Renault Grand Scenic first drive

  • We drive the 1.6 dCi Grand Scenic with stop/start
  • Plenty of kit with Dynamique TomTom specification
  • Company car tax is £48 per month on 20% pay scale

For many company car drivers a people-carrier is more of a second car, the four-door saloon the default of choice.

As people-carriers become more sophisticated, however, having one as a company car choice makes a lot of sense, particularly for those that still need to transport a family but want to cut down to one car.

Step forward the Renault Grand Scenic seven-seater, with its all-new 1.6-litre diesel engine.

With class-leading average fuel economy of 64.2mpg and CO2 emissions of 115g/km, it delivers affordable running costs thanks to its great fuel economy and low company car tax. It is also spacious and with the extra fold-down two seats in the luggage area it’s extremely practical.

For company car drivers the main sticking point might be the handling and performance, and although the Grand Scenic is not in the same league as the Ford Mondeo for example, for road-holding it is still very capable.

The diesel engine delivers a healthy 130bhp and 320Nm of torque and these figures mean you’ll have enough performance to cruise quite happily on the motorway and the kind of power you need to make B-road overtaking manoeuvres stress-free. For the record, it’ll get from 0-60mph in 11.1 seconds and has a top speed of 121mph.

Around town the engine picks up with little delay and although the ride is firm it is a good compromise when you’re cornering hard or quickly. Body lean is kept well in check and if you’re a little too enthusiastic into corners it will grip well too.

There are a couple of small gripes. There’s little steering feel and the brakes could do with a little more power and you do find yourself pushing the pedal harder than you’d like when coming to a stop. The six-speed manual gearbox is a little notchy too. In terms of comfort you’d be churlish to find many faults though, and the seating has enough cushioning to make long journeys not too much of a chore.

The engine is a little noisy when accelerating hard, but soon settles down when you’re up to speed. Road and wind noise is virtually undetectable.

On the real plus side, the Grand Scenic has great visibility. The A-pillar has been pushed back far enough to give you a clear view when pulling out of junctions and tight corners.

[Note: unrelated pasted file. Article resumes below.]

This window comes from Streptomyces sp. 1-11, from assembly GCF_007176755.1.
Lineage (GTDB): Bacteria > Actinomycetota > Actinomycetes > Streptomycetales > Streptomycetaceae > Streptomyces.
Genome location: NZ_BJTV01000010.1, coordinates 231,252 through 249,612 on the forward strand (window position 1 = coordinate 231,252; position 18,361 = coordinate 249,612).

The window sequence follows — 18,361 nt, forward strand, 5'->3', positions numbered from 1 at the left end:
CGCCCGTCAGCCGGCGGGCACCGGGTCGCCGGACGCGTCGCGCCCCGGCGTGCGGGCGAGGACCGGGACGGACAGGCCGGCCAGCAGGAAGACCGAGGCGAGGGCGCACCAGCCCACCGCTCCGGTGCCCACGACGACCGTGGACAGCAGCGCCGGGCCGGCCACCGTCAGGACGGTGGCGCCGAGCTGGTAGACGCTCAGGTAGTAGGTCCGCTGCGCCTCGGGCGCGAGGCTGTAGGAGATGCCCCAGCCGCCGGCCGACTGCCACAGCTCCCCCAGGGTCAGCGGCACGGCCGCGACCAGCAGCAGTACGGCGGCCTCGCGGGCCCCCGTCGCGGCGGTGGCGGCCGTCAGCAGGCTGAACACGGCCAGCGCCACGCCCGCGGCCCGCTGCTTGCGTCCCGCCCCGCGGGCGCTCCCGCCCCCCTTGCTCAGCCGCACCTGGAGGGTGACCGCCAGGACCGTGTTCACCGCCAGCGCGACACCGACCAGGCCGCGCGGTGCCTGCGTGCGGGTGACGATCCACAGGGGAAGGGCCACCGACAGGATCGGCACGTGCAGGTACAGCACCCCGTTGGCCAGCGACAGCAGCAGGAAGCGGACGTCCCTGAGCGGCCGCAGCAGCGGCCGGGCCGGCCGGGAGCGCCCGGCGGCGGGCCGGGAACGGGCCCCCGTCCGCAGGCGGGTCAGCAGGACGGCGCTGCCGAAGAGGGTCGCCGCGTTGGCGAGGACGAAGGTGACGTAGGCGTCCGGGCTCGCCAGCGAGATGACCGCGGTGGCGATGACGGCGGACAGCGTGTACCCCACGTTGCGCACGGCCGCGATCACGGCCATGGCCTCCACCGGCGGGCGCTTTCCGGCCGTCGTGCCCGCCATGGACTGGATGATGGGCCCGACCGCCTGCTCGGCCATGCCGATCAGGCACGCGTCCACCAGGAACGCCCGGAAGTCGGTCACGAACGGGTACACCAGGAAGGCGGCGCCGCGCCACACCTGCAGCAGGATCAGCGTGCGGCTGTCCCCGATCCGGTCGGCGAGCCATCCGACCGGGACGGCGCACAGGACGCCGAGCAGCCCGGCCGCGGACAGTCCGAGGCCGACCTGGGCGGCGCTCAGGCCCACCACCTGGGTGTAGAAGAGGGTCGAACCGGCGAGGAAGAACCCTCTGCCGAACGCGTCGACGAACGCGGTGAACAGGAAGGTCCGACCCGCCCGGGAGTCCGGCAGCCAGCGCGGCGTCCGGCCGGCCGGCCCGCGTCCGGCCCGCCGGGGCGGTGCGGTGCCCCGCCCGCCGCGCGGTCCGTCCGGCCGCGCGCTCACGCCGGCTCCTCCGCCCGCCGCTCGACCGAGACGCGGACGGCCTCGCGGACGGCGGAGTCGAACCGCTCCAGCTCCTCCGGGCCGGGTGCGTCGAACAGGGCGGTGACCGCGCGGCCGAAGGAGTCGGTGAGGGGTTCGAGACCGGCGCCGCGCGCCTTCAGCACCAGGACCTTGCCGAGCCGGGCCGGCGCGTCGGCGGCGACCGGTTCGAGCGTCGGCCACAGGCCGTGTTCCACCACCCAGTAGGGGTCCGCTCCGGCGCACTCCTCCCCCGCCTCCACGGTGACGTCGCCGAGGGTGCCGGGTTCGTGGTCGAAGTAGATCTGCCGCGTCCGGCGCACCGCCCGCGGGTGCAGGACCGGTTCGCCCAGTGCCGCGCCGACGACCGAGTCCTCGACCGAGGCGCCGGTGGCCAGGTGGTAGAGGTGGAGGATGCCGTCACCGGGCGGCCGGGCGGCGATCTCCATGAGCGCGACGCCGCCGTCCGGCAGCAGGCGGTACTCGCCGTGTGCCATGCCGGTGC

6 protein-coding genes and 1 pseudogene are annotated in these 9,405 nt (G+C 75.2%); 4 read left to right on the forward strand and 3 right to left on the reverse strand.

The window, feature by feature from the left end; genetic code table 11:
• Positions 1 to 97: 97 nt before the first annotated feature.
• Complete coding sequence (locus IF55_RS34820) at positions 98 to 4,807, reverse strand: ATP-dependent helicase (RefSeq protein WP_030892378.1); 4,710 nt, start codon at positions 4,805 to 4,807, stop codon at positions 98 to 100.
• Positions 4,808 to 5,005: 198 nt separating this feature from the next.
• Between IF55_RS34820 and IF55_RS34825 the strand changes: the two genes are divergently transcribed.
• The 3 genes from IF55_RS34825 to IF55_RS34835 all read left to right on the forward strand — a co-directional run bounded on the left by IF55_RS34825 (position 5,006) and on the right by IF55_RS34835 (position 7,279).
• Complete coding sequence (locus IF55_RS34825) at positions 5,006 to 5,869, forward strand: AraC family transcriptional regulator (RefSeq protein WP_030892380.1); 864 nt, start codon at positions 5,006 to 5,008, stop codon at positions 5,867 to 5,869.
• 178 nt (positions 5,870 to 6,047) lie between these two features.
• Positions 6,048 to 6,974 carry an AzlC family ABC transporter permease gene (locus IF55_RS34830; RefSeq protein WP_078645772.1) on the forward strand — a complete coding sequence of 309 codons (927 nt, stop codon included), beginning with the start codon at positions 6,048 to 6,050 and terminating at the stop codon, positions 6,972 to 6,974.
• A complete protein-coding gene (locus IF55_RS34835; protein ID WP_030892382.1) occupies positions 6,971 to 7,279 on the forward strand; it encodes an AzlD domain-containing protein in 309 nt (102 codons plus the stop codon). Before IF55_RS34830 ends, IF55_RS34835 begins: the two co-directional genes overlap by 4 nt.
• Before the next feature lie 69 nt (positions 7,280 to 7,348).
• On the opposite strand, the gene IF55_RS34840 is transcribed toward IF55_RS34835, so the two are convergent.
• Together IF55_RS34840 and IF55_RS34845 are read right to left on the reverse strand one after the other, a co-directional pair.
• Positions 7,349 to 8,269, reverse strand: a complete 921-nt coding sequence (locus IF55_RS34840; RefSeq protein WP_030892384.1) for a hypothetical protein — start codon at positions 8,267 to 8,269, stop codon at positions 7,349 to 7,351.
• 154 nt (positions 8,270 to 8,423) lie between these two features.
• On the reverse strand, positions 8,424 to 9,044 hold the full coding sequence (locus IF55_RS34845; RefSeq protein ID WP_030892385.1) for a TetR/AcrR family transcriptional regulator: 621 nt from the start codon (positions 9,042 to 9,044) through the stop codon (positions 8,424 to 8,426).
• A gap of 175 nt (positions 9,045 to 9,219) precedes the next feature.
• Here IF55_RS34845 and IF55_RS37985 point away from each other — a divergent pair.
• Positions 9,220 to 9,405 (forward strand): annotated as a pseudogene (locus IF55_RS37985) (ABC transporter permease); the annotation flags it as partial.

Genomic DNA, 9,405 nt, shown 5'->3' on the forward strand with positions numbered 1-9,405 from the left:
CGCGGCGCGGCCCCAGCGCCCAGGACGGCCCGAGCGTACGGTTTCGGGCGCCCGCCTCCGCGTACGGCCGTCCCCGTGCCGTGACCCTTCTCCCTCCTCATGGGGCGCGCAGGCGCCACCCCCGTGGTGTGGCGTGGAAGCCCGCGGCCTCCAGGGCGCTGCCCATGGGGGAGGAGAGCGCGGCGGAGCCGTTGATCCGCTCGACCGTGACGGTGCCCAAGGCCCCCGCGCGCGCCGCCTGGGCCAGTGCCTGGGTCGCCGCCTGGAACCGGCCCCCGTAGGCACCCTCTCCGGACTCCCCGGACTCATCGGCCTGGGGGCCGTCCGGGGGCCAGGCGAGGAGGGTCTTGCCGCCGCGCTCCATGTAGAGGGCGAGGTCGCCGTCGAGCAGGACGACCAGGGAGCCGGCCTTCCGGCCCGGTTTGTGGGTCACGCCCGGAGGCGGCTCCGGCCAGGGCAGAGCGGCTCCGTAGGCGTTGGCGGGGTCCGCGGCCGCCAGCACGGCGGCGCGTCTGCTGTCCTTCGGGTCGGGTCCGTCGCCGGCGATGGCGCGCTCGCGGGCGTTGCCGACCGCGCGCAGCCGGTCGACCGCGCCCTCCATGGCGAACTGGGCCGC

As well as the flexibility of the rear seats, you also get plenty of leg- and head-room in the middle row of seats and these also fold down easily to give a cavernous load area.

Kit-wise you won’t feel short-changed. We tested the Dynamique TomTom which includes satnav with Google Local Search, a host of airbags, 16-inch alloys, air con, rain-sensing wipers, CD stereo, cruise control, height adjustable driver’s seat, height and reach-adjustable steering wheel and ISOFIX child seat mounting points, all for a P11d price of £22,145.

With CO2 emissions at 115g/km, benefit-in-kind is payable at 13%. This translates to £48 per month on the 20% pay scale and £96 per month on the 40% scale.

The Renault Grand Scenic TomTom 1.6 dCi stop/start is on sale now.

Also consider:

Ford S-Max

A real competitor to the Grand Scenic, the S-Max will carry seven in relative comfort while the huge cabin and boot with fold-flat seats means big loads can be transported too.

Citroen C4 Grand Picasso

The spacious and stylish Grand Picasso is a comfortable cruiser that was built for family motoring. Fold-flat seats feature once more, while the interior has been designed with families in mind.

SEAT Alhambra

You get plenty of standard kit with the latest Alhambra, including a clever seat-folding mechanism and a practical, functional interior. Build quality is also good while there's a wide range of efficient engines.